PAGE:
Many kids come home after school to empty houses, and for a new set of tweens, this school year will mark the first time they are allowed to do this.
As parents, we know once kids reach middle school they become more independent and responsible for making the right decisions to keep themselves safe. But how do you know when your child is ready to stay home alone?
Below are four statements we commonly hear from parents that often concern us. For each, I have provided some guidance to help start your family’s conversation about your child’s preparedness to stay home alone.
1. “I can’t wait for my child’s next birthday so he can stay home alone.”
Most experts recommend that children should be at least 11 to 12 years of age before they are developmentally ready to stay home alone. But age is only one guideline. You, as a parent, are the only one who can assess your child’s maturity, comfort level and overall readiness. It’s important to make sure you and your child are on the same page. If he expresses worry, he may not be ready. When he is willing to try it, staying home alone can help build confidence and independence. Start by leaving your child home for a short amount of time, and extend that time as everyone becomes comfortable.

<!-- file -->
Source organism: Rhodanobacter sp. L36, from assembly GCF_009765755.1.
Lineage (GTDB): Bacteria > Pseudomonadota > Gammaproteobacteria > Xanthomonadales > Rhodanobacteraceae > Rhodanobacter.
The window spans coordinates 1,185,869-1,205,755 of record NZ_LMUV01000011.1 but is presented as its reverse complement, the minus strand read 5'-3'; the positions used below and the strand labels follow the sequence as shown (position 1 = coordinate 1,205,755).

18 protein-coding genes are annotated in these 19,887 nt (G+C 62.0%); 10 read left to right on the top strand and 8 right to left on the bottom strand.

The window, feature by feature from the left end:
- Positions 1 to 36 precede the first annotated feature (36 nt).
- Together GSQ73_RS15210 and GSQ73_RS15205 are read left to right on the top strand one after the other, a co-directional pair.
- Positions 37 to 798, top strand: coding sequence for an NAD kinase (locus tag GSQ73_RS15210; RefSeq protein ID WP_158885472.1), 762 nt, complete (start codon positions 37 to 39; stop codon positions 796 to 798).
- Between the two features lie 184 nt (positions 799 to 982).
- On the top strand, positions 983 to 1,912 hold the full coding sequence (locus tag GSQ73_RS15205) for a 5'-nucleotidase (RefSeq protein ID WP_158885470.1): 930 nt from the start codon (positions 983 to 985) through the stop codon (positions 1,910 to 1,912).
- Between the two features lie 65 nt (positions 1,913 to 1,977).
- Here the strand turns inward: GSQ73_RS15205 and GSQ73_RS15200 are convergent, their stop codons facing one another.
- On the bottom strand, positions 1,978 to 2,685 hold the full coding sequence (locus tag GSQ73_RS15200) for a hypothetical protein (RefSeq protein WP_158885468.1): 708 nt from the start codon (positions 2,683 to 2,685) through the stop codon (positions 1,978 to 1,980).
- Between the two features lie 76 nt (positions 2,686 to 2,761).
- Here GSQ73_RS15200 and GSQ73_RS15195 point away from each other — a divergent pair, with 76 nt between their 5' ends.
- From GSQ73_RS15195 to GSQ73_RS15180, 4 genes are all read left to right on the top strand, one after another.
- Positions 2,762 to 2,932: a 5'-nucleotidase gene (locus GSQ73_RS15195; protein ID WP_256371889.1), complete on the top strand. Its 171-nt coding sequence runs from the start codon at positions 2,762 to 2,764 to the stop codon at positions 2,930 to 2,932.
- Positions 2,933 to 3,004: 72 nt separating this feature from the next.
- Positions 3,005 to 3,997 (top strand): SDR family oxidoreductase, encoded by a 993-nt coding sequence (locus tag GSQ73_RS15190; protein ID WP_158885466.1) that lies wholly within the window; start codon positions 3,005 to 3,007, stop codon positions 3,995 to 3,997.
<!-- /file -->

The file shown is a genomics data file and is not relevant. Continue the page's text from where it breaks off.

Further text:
2. “I do not let my child cook anything on the stovetop while I’m gone. She just uses the microwave.”
Unfortunately, burns are common when using a microwave. Many people forget that food containers get extremely hot in the microwave. Kids should only use a microwave by themselves when they are tall enough to reach it safely and understand that steam can cause serious burns. Always use hot pads to carefully remove items from the microwave.
3. “My child doesn’t seem to have an interest in baby-sitting, so we’re not planning to enroll him in the Red Cross baby-sitting course.”
The Red Cross baby-sitting course is recommended for all kids age 11 and older, whether they plan on baby-sitting or not. It includes education on first aid, CPR, making good decisions under pressure and what to do in an emergency. The course is offered in some school districts, area YMCAs and in local communities. It is one way for kids to get ready to stay home alone.
4. “I can assume my child knows what is (and is not) allowed when I’m not around.”
Don’t assume anything. Clarifying rules and discussing expectations is important. Set clear limits on cooking, using TV, computers, electronic devices and having friends over. Make sure your child knows how to reach you, and what to do in an emergency. Post this information in a prominent place in your household for easy reference.
For more safety tips for tweens and teens, visit KohlsSafeandHealthy.com.